This update reflects the pace at which international travel is becoming more difficult with the closure of borders, airlines suspending flights, airports closing, exit bans and further restrictions being introduced daily. Further closures to air routes may come in the next 48 hours, possibly without notice.
 
See further advice here.

What happens if I have to travel whilst the non-essential advice is in place?

British people who decide that they still need to travel abroad should be fully aware of the increased risks of doing so. That includes the risk that they may not be able to get home, if travel restrictions are put in place. Anyone still considering travel needs to be realistic about the level of disruption they are willing and able to endure, and to make decisions in light of the unprecedented conditions we face.

Anyone planning to travel should check the validity of their travel insurance.

British nationals who need to travel are advised to read the Foreign & Commonwealth Office (FCO) travel advice for the country they are travelling to, which includes entry requirements and a link through to the National Travel Health Network and Centre (NaTHNaC) TravelHealthPro website that provides specific travel health advice for countries. 

As a precautionary measure enhanced health screening procedures have been put in place at arrival and departure areas in many countries. 

Many countries have also introduced entry restrictions for people travelling from certain countries, travellers are advised to read the FCO travel advice and sign up to email alerts for the country they are travelling to, as these are subject to change at short notice.

What are my options for postponing a trip?

As a result of the extraordinary situation and customer concerns over coronavirus, many travel companies and airlines are doing all they can to offer more flexible booking policies at this time, such as giving customers the option to change their travel date should they wish to postpone their holiday. In certain circumstances this may not be possible. Customers should speak to their travel provider to discuss what their options may be.

If I cannot follow my initial travel plans due to the coronavirus outbreak, am I entitled to compensation?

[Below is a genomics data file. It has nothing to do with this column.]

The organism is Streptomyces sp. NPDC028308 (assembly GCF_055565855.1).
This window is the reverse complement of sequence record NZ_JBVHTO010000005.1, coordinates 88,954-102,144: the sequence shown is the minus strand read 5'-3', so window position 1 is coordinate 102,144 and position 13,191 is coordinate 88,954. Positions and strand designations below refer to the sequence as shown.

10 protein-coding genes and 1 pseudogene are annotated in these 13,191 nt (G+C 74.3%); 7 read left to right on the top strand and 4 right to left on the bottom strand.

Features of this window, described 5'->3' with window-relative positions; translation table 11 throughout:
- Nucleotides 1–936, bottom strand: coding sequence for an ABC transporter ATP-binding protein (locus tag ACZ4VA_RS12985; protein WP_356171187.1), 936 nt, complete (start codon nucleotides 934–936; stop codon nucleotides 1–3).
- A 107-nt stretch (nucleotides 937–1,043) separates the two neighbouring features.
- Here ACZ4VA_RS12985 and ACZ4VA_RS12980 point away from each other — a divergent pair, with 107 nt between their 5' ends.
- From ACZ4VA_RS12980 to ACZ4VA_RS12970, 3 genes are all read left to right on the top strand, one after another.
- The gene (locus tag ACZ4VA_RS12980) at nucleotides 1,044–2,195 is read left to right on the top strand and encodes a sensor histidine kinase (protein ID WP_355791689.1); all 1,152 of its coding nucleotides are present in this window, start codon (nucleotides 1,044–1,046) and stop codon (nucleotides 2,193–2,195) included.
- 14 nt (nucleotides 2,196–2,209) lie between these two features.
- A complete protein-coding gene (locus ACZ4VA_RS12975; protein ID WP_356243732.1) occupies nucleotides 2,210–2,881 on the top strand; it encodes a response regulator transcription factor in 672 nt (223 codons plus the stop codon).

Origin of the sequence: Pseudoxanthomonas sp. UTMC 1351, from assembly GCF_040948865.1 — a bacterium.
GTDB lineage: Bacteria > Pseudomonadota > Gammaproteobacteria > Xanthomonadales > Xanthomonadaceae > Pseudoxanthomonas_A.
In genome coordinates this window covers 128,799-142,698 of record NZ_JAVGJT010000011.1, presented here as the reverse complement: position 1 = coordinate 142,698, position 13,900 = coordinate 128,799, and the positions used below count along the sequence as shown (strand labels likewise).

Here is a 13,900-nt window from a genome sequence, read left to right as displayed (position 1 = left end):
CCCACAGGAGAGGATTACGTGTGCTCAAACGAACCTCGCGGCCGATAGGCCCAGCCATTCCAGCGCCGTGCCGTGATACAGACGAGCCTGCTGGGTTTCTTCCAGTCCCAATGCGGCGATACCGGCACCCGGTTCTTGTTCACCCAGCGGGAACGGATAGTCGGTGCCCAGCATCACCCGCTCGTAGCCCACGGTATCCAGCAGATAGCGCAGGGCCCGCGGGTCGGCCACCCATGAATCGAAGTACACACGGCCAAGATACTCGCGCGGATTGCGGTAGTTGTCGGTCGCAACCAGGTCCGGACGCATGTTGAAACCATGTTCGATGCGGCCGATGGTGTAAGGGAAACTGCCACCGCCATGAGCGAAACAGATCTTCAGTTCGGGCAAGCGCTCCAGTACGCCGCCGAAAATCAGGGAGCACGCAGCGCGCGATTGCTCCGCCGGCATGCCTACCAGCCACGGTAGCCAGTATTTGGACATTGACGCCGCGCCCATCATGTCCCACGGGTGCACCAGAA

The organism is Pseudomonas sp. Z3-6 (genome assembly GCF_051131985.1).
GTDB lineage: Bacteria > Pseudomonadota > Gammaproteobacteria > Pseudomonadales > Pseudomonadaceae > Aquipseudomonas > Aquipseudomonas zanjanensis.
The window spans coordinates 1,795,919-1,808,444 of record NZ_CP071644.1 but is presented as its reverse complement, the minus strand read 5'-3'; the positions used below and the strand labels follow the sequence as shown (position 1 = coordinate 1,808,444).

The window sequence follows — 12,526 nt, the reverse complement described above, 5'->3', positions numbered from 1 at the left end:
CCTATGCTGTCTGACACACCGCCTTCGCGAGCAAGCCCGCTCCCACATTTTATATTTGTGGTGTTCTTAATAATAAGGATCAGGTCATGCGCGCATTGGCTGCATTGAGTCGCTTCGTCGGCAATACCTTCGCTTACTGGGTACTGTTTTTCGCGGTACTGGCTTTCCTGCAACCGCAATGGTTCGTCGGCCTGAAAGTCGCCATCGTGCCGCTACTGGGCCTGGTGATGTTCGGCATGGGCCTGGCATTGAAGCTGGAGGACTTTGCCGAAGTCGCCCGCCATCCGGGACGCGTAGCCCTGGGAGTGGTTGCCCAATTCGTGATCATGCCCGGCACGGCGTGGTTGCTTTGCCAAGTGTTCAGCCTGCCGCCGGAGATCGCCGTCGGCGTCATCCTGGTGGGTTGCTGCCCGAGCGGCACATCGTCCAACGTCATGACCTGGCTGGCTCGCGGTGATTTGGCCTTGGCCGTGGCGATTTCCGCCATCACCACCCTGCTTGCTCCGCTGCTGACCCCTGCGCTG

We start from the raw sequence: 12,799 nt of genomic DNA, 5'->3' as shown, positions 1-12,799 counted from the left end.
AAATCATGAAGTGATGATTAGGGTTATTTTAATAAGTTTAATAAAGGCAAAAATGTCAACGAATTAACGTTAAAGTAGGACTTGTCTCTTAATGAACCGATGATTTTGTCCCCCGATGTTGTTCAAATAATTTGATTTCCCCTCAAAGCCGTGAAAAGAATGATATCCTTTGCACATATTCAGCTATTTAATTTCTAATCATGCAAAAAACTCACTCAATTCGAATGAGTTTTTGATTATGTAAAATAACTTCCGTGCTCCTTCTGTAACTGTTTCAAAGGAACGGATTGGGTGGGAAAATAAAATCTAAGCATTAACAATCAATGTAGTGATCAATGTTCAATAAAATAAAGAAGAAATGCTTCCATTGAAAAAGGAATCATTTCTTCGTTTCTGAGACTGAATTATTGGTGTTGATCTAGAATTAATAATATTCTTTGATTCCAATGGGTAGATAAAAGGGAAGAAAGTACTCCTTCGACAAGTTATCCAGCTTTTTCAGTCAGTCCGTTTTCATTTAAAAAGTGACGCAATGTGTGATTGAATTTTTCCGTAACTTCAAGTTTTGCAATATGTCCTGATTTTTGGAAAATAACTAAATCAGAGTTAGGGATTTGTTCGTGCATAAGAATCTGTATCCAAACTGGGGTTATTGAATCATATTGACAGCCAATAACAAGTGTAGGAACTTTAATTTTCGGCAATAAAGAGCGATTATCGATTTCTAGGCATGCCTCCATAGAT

You won’t be entitled to any compensation, as the reason for the holiday not continuing is outside the control of the tour operator. 

My travel company says it is giving me a refund but that I’ll have to wait. Is there a time limit on this?

Currently, there is no hard and fast rule. If your travel company is able to provide a cash refund, please be patient. They are dealing with a huge number of customers, and with offices closed and staff working from home, it’s a real challenge. ABTA will keep an eye on the situation and encourage ABTA Members to do all they can, but it’s not unreasonable at the moment to expect the process to take upwards of a month.

I have a package holiday booked within the UK, not overseas. Is my holiday affected?

Even though UK holidays don’t come under the FCO’s advice against travel, they are very unlikely to be able to go ahead as planned. Accommodation may be unavailable, activities and bars and restaurants are closed. Therefore, we advise that you follow our general advice above, under “Advice to customers seeking refunds and with forward bookings”.
 

I have a booking coming up for accommodation only in the UK. What is the position for me?

If your accommodation is closed or can’t be provided, follow the advice above under “Advice to customers seeking refunds and with forward bookings”. If it is still available and you decide not to go, look at the terms and conditions to see if you are entitled to any refund or released from any obligation to pay. 

What should I do if I have a trip booked to a sports event and the event has been postponed or cancelled?

This depends on how you booked your holiday and what the terms and conditions say. If the event has been postponed, you should speak to your travel company about rearranging your trip once the new date has been confirmed. 

Advice for ABTA Members, can be found here.